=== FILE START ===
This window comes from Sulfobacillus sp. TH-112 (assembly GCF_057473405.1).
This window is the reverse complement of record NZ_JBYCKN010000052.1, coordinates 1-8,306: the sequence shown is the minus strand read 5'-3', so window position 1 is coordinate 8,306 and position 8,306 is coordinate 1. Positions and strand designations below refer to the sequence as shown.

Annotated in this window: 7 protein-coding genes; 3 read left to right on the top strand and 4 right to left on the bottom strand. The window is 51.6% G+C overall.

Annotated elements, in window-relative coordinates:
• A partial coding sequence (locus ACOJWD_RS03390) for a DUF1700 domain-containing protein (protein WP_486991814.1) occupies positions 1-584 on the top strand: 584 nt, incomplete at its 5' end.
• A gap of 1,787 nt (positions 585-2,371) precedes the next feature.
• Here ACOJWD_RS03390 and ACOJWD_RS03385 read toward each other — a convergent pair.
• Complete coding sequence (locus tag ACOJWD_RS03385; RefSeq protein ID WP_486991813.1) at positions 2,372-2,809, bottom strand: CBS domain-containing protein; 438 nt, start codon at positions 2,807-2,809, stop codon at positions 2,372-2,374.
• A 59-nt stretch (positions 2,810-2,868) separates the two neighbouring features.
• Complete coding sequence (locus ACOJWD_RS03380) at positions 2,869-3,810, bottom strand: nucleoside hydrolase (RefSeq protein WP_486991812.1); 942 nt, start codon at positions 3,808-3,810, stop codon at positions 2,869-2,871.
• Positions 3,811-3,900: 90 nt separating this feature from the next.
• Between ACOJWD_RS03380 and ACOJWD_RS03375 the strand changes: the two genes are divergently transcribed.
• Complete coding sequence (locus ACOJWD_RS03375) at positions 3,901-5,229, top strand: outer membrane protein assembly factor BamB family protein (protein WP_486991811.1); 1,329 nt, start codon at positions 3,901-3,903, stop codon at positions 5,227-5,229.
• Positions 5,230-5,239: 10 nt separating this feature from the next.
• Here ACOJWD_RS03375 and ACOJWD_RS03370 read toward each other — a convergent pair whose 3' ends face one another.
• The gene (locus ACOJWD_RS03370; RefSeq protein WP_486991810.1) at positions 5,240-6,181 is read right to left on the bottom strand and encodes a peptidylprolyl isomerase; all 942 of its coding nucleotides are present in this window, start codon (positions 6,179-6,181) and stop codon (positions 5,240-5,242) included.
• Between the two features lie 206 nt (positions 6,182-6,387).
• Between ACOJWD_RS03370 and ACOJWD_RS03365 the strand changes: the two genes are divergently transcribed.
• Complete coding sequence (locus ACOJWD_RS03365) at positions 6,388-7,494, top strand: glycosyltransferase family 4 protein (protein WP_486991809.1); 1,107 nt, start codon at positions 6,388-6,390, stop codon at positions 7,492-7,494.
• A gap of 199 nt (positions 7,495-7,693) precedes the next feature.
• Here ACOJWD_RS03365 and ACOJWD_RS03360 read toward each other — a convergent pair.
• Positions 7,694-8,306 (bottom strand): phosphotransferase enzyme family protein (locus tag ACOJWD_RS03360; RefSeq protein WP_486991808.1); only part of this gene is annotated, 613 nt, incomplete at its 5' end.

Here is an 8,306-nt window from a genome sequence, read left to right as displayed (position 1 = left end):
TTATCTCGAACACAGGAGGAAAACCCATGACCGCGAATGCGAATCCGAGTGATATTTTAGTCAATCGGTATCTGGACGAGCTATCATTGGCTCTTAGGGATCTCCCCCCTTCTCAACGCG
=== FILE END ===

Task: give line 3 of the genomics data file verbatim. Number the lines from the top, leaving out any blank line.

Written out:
Annotated in this window: 7 protein-coding genes; 3 read left to right on the top strand and 4 right to left on the bottom strand. The window is 51.6% G+C overall.